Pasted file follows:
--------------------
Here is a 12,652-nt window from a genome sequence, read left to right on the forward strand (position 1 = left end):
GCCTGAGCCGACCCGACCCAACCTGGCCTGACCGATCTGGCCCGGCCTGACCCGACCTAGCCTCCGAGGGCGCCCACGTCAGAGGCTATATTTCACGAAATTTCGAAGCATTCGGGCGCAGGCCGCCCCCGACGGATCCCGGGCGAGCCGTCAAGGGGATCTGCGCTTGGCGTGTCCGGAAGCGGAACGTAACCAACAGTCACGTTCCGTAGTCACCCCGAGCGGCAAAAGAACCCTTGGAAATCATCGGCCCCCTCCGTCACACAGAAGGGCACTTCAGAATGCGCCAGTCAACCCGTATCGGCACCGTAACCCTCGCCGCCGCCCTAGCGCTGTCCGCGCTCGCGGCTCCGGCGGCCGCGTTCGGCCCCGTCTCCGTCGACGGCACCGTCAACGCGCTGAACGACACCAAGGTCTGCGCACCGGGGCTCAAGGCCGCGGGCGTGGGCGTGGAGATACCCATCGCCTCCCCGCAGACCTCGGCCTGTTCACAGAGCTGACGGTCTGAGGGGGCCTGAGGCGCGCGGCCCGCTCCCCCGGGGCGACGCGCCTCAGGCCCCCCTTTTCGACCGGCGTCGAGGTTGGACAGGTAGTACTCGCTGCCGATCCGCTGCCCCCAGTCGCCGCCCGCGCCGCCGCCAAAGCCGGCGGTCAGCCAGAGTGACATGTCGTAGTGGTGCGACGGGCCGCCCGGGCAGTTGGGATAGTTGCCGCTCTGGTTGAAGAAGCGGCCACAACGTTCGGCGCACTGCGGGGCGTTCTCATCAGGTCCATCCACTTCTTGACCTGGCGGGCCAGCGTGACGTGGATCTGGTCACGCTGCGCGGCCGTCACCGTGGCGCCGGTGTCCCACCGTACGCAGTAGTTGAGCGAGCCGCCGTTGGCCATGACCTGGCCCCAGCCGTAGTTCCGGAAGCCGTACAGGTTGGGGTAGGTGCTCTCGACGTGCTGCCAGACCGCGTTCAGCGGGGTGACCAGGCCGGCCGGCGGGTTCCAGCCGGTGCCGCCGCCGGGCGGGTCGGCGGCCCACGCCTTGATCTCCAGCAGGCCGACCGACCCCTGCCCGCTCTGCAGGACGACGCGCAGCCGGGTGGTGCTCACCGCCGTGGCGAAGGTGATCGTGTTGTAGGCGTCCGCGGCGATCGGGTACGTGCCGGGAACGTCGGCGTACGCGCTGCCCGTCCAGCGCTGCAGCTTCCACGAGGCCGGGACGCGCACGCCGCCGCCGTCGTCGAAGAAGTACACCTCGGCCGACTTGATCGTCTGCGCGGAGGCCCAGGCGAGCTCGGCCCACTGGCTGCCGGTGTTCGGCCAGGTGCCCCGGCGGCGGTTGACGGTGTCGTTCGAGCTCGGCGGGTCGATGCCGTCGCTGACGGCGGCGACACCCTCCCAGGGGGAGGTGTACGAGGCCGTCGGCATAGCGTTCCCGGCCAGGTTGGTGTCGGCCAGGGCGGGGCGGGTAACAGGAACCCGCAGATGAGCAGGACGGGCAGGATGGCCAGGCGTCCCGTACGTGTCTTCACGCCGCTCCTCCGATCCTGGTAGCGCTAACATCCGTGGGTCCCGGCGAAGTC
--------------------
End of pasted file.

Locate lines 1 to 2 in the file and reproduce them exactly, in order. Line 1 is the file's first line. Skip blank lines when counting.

Here is a 12,652-nt window from a genome sequence, read left to right on the forward strand (position 1 = left end):
GCCTGAGCCGACCCGACCCAACCTGGCCTGACCGATCTGGCCCGGCCTGACCCGACCTAGCCTCCGAGGGCGCCCACGTCAGAGGCTATATTTCACGAAATTTCGAAGCATTCGGGCGCAGGCCGCCCCCGACGGATCCCGGGCGAGCCGTCAAGGGGATCTGCGCTTGGCGTGTCCGGAAGCGGAACGTAACCAACAGTCACGTTCCGTAGTCACCCCGAGCGGCAAAAGAACCCTTGGAAATCATCGGCCCCCTCCGTCACACAGAAGGGCACTTCAGAATGCGCCAGTCAACCCGTATCGGCACCGTAACCCTCGCCGCCGCCCTAGCGCTGTCCGCGCTCGCGGCTCCGGCGGCCGCGTTCGGCCCCGTCTCCGTCGACGGCACCGTCAACGCGCTGAACGACACCAAGGTCTGCGCACCGGGGCTCAAGGCCGCGGGCGTGGGCGTGGAGATACCCATCGCCTCCCCGCAGACCTCGGCCTGTTCACAGAGCTGACGGTCTGAGGGGGCCTGAGGCGCGCGGCCCGCTCCCCCGGGGCGACGCGCCTCAGGCCCCCCTTTTCGACCGGCGTCGAGGTTGGACAGGTAGTACTCGCTGCCGATCCGCTGCCCCCAGTCGCCGCCCGCGCCGCCGCCAAAGCCGGCGGTCAGCCAGAGTGACATGTCGTAGTGGTGCGACGGGCCGCCCGGGCAGTTGGGATAGTTGCCGCTCTGGTTGAAGAAGCGGCCACAACGTTCGGCGCACTGCGGGGCGTTCTCATCAGGTCCATCCACTTCTTGACCTGGCGGGCCAGCGTGACGTGGATCTGGTCACGCTGCGCGGCCGTCACCGTGGCGCCGGTGTCCCACCGTACGCAGTAGTTGAGCGAGCCGCCGTTGGCCATGACCTGGCCCCAGCCGTAGTTCCGGAAGCCGTACAGGTTGGGGTAGGTGCTCTCGACGTGCTGCCAGACCGCGTTCAGCGGGGTGACCAGGCCGGCCGGCGGGTTCCAGCCGGTGCCGCCGCCGGGCGGGTCGGCGGCCCACGCCTTGATCTCCAGCAGGCCGACCGACCCCTGCCCGCTCTGCAGGACGACGCGCAGCCGGGTGGTGCTCACCGCCGTGGCGAAGGTGATCGTGTTGTAGGCGTCCGCGGCGATCGGGTACGTGCCGGGAACGTCGGCGTACGCGCTGCCCGTCCAGCGCTGCAGCTTCCACGAGGCCGGGACGCGCACGCCGCCGCCGTCGTCGAAGAAGTACACCTCGGCCGACTTGATCGTCTGCGCGGAGGCCCAGGCGAGCTCGGCCCACTGGCTGCCGGTGTTCGGCCAGGTGCCCCGGCGGCGGTTGACGGTGTCGTTCGAGCTCGGCGGGTCGATGCCGTCGCTGACGGCGGCGACACCCTCCCAGGGGGAGGTGTACGAGGCCGTCGGCATAGCGTTCCCGGCCAGGTTGGTGTCGGCCAGGGCGGGGCGGGTAACAGGAACCCGCAGATGAGCAGGACGGGCAGGATGGCCAGGCGTCCCGTACGTGTCTTCACGCCGCTCCTCCGATCCTGGTAGCGCTAACATCCGTGGGTCCCGGCGAAGTC